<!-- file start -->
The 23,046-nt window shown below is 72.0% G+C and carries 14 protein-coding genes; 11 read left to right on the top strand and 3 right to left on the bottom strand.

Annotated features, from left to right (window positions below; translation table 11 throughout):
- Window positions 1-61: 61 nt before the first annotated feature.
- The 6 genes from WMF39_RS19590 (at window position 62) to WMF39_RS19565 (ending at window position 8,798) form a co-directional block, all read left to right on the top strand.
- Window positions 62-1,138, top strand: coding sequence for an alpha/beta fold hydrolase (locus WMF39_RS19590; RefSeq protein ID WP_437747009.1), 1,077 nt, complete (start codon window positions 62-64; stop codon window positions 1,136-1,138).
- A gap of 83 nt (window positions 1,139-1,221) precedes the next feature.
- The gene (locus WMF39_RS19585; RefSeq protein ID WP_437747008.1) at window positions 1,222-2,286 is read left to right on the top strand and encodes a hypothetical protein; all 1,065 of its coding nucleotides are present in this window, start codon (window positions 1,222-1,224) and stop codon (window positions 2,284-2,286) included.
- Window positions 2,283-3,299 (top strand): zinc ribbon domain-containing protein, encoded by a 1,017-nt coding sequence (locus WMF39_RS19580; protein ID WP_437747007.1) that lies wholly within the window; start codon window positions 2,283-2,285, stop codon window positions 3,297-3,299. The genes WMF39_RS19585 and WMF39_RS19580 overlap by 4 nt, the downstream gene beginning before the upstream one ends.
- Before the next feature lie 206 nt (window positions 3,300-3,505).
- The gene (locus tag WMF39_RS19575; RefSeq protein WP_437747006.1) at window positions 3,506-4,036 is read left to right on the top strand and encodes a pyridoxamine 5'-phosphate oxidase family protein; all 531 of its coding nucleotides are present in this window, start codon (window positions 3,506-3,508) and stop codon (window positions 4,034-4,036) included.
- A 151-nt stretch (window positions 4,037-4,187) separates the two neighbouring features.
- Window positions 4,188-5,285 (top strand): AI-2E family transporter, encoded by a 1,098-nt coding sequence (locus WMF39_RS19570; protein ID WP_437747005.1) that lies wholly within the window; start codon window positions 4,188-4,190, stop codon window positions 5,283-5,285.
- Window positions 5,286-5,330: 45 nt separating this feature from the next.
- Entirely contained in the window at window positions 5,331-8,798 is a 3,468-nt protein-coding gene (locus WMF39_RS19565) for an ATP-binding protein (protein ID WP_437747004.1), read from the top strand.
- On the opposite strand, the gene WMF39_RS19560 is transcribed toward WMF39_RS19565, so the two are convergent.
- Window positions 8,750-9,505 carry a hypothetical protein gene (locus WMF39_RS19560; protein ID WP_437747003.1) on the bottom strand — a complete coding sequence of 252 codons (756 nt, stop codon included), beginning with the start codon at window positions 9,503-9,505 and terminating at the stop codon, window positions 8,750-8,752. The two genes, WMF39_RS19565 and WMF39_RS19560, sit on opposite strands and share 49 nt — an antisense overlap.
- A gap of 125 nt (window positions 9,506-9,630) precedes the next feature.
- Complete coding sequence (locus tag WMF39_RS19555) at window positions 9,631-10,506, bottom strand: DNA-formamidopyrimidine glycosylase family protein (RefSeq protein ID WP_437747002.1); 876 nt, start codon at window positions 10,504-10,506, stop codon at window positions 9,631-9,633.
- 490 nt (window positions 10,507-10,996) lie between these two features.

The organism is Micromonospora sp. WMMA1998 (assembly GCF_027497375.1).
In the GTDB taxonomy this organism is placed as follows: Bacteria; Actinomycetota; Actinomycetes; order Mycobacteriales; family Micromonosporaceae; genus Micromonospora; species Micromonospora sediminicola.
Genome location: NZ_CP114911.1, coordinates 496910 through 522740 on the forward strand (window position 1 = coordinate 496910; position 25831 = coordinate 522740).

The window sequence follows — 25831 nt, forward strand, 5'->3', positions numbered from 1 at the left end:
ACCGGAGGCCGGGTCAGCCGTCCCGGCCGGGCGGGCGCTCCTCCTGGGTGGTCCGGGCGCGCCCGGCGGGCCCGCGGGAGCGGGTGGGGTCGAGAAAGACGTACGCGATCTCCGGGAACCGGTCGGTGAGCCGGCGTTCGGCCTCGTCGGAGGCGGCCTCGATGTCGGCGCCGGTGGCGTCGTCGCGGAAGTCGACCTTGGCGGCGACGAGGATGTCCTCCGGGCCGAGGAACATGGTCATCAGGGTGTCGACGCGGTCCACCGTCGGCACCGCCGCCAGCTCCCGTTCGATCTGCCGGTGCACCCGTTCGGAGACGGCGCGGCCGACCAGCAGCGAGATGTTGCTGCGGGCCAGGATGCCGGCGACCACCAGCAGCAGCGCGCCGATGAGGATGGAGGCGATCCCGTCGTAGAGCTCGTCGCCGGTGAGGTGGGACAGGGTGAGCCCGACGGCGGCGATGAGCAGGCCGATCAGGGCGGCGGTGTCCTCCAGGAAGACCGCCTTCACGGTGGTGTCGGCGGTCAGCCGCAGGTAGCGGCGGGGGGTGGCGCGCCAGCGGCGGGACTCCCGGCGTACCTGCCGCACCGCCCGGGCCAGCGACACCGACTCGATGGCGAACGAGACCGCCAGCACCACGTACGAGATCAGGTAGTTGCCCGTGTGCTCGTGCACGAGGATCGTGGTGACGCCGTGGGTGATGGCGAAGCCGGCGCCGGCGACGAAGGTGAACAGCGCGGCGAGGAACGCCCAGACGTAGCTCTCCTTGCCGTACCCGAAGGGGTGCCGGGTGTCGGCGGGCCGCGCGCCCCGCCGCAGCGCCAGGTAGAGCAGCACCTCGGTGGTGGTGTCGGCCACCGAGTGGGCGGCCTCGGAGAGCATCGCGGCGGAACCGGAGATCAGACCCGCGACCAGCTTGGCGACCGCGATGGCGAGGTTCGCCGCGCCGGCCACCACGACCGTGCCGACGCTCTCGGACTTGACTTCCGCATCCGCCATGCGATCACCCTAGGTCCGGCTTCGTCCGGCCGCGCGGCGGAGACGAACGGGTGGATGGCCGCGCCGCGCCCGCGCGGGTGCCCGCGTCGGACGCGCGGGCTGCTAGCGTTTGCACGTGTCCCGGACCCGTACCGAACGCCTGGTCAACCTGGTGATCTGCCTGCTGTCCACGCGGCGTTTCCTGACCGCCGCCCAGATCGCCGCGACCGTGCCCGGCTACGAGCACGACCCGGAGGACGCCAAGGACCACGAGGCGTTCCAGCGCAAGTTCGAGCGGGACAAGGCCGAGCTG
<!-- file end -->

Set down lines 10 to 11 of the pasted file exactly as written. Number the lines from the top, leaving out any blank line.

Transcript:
- The gene (locus tag WMF39_RS19575; RefSeq protein WP_437747006.1) at window positions 3,506-4,036 is read left to right on the top strand and encodes a pyridoxamine 5'-phosphate oxidase family protein; all 531 of its coding nucleotides are present in this window, start codon (window positions 3,506-3,508) and stop codon (window positions 4,034-4,036) included.
- A 151-nt stretch (window positions 4,037-4,187) separates the two neighbouring features.